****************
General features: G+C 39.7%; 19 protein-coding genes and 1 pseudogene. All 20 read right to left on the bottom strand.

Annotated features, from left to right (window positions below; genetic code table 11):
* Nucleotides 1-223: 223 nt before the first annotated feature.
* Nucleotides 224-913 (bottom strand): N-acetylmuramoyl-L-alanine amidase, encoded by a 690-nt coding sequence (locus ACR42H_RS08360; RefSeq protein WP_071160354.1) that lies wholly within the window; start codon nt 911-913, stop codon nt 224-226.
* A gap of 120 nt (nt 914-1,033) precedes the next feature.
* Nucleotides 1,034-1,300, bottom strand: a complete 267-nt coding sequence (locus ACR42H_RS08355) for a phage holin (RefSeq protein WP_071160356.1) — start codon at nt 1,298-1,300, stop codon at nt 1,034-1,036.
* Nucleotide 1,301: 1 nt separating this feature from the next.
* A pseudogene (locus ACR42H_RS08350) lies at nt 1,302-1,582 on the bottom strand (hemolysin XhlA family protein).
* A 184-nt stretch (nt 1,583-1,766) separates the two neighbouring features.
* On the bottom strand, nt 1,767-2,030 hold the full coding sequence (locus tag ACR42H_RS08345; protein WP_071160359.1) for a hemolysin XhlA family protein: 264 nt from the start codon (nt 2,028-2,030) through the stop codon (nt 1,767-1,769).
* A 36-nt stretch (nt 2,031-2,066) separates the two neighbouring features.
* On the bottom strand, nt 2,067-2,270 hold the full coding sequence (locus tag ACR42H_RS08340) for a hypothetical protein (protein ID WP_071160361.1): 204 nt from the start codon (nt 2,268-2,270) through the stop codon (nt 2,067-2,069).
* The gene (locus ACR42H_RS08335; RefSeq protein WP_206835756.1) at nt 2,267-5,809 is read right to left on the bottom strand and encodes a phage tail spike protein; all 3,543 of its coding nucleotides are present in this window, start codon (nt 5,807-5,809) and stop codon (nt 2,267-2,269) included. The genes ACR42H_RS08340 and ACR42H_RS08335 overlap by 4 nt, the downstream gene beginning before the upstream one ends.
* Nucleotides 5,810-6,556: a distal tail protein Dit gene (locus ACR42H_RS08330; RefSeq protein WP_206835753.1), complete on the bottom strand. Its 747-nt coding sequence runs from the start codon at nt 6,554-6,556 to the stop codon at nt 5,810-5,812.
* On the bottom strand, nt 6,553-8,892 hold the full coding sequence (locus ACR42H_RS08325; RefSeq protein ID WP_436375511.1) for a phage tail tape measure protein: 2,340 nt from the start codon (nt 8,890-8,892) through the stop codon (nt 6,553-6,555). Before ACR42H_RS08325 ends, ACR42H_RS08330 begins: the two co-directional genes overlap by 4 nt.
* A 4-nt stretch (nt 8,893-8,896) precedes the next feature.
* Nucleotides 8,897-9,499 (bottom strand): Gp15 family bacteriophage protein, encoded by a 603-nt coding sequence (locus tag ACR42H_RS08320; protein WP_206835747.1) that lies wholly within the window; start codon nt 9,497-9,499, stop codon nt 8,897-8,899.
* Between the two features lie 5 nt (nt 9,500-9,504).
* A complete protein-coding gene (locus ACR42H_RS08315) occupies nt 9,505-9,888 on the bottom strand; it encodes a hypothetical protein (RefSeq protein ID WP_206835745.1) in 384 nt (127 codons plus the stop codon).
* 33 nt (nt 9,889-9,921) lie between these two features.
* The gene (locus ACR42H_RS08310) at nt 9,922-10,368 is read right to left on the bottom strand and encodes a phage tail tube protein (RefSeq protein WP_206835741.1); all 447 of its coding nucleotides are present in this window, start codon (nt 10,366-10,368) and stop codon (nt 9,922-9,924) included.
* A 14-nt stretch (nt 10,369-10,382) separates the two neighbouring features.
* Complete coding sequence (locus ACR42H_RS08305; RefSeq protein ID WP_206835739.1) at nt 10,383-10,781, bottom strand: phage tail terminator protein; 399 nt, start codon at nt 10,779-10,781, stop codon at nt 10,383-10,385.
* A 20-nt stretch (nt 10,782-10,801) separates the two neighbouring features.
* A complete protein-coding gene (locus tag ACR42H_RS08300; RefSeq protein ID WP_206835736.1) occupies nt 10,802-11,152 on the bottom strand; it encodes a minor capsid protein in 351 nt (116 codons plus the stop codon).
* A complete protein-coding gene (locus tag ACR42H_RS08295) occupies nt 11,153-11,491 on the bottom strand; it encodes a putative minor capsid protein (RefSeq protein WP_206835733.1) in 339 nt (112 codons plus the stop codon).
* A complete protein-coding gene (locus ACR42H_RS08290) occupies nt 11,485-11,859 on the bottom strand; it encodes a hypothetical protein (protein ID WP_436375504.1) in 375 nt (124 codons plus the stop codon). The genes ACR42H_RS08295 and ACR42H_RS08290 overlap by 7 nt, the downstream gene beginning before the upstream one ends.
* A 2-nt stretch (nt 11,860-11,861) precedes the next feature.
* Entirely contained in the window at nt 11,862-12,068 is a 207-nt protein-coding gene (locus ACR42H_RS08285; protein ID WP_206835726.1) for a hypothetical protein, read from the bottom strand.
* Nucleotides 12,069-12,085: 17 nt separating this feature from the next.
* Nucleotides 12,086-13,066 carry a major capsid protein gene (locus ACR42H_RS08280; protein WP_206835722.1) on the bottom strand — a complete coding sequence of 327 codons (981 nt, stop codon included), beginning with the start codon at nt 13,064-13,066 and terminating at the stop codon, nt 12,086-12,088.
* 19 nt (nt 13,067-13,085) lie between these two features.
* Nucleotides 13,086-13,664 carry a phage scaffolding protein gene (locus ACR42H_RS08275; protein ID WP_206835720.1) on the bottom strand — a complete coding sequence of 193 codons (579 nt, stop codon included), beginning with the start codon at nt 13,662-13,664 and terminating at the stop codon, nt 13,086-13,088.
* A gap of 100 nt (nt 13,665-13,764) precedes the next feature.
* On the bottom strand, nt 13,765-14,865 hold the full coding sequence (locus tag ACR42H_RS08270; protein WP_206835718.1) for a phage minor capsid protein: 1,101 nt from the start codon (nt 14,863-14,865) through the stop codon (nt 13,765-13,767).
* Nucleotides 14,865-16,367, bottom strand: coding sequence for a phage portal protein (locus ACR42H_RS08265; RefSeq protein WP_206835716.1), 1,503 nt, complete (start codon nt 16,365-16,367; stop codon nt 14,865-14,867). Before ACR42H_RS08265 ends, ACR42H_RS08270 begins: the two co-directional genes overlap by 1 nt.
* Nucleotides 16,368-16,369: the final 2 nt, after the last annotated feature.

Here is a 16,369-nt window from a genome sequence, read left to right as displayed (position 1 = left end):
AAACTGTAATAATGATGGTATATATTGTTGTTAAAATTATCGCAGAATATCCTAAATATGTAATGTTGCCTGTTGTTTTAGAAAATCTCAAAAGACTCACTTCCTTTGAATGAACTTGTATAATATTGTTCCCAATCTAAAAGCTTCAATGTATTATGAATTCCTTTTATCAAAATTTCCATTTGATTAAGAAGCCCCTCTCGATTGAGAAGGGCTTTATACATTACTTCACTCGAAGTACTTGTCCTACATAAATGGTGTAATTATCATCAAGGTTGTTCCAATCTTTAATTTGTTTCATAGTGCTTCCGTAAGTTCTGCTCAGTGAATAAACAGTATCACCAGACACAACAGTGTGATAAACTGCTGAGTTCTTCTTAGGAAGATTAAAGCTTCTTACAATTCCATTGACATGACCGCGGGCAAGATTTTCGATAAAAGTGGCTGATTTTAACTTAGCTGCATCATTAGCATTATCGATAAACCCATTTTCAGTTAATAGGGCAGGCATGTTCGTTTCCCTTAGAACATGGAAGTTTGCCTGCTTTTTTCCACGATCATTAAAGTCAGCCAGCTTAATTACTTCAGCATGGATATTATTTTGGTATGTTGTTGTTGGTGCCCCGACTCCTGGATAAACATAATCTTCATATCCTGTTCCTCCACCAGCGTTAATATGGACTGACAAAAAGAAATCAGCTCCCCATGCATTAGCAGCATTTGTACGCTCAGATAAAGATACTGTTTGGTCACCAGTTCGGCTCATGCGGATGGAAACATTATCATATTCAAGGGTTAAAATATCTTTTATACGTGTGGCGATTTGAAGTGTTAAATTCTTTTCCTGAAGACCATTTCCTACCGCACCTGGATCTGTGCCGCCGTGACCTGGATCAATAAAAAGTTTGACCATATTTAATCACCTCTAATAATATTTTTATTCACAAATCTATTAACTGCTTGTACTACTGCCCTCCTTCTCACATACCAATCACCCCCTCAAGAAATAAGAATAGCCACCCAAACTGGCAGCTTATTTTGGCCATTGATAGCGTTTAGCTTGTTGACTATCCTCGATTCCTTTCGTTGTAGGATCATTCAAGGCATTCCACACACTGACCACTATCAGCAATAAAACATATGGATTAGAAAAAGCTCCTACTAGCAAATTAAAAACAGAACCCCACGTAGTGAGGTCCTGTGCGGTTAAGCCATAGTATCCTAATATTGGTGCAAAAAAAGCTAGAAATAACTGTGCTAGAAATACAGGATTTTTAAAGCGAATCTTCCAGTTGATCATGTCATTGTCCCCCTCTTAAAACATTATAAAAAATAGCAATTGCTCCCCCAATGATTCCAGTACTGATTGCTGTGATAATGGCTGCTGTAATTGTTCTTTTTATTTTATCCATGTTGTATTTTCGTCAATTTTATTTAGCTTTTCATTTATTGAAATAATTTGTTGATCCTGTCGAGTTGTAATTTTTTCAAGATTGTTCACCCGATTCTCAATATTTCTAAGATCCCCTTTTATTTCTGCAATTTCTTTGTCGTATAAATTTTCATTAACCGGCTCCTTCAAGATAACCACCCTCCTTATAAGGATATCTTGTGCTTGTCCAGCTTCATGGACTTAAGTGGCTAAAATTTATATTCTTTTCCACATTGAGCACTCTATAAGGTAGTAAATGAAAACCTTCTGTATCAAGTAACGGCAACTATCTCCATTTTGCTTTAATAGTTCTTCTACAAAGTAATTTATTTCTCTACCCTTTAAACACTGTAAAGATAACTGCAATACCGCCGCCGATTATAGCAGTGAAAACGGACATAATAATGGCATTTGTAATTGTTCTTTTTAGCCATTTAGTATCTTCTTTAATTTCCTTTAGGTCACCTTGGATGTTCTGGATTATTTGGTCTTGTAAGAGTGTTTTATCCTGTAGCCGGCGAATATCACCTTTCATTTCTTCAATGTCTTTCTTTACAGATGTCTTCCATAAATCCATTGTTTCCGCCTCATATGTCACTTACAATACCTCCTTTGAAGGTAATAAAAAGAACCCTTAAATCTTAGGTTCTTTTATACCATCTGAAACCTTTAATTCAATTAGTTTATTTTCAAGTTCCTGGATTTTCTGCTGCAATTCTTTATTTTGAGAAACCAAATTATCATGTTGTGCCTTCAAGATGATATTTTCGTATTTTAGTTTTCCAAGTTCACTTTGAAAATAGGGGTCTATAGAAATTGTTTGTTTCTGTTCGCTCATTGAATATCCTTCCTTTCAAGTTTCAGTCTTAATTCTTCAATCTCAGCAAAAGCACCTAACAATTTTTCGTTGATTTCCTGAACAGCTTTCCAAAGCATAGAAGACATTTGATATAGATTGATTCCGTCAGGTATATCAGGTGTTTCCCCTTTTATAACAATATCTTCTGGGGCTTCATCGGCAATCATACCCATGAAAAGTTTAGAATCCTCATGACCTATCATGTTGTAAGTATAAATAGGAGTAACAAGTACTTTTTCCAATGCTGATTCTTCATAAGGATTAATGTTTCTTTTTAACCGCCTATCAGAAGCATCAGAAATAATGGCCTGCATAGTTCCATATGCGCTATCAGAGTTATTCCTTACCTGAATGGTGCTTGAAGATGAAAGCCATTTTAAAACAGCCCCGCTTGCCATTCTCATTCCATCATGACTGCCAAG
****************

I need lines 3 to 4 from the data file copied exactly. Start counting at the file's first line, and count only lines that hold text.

* Nucleotides 1-223: 223 nt before the first annotated feature.
* Nucleotides 224-913 (bottom strand): N-acetylmuramoyl-L-alanine amidase, encoded by a 690-nt coding sequence (locus ACR42H_RS08360; RefSeq protein WP_071160354.1) that lies wholly within the window; start codon nt 911-913, stop codon nt 224-226.